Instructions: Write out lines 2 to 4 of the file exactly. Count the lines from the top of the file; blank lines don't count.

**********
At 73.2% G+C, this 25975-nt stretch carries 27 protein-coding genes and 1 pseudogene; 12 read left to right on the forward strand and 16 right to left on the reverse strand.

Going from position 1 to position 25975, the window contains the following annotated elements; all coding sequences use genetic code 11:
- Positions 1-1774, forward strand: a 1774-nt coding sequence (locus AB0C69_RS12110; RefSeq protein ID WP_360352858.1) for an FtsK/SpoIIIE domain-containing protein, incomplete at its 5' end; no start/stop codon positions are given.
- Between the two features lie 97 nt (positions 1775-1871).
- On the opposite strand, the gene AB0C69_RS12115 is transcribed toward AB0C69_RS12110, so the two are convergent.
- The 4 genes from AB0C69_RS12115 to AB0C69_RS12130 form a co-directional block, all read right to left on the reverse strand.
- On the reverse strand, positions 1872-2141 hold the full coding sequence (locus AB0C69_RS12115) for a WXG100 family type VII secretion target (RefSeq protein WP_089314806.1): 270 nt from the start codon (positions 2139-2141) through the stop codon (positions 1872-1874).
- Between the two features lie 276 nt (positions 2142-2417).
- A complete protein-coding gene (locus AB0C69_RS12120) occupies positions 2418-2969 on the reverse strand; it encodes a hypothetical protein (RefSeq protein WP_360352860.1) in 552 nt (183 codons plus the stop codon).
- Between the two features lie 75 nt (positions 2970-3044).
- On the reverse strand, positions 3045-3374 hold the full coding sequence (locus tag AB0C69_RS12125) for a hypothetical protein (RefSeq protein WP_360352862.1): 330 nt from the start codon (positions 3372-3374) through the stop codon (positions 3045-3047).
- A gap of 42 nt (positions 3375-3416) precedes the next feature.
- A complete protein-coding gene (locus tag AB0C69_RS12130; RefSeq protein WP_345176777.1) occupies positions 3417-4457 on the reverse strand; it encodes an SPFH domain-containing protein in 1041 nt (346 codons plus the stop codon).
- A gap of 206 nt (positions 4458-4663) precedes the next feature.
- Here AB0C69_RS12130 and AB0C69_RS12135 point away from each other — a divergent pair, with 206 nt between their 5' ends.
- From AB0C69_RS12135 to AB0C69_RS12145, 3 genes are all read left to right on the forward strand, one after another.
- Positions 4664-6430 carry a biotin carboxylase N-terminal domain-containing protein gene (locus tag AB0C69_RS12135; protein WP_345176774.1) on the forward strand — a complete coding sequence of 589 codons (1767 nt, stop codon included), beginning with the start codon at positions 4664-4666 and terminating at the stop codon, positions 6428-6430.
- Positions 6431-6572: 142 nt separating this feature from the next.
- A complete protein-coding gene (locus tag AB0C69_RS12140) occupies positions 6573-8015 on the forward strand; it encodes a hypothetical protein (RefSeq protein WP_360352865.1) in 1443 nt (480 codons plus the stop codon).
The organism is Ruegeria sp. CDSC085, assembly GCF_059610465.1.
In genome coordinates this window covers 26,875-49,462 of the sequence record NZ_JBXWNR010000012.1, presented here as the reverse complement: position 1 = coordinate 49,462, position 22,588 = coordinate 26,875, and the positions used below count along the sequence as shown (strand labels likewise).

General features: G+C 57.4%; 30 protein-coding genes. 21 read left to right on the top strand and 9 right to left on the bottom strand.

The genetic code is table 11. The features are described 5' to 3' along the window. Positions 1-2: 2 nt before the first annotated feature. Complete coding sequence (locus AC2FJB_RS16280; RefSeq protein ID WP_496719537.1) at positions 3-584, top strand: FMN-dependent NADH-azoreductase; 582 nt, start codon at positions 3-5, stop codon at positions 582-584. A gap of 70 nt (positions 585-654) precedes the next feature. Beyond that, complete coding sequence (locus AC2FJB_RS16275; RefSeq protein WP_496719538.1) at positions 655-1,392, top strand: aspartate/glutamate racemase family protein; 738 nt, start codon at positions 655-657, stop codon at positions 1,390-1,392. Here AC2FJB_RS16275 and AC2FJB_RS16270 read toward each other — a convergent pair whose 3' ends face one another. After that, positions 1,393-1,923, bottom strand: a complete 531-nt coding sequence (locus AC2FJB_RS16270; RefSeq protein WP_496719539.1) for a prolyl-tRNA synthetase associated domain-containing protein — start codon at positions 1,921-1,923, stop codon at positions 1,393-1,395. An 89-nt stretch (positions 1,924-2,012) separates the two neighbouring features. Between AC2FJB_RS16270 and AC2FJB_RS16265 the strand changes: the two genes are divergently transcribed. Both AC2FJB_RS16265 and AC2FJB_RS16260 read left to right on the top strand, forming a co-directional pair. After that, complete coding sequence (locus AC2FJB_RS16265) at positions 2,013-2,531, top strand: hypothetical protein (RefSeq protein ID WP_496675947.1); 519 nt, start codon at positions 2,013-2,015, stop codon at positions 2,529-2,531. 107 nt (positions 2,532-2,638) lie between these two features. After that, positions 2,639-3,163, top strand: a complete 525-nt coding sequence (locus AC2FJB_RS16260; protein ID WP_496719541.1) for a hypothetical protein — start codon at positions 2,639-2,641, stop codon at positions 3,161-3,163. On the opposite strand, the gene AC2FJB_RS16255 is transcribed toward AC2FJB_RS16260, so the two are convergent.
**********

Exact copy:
Going from position 1 to position 25975, the window contains the following annotated elements; all coding sequences use genetic code 11:
- Positions 1-1774, forward strand: a 1774-nt coding sequence (locus AB0C69_RS12110; RefSeq protein ID WP_360352858.1) for an FtsK/SpoIIIE domain-containing protein, incomplete at its 5' end; no start/stop codon positions are given.
- Between the two features lie 97 nt (positions 1775-1871).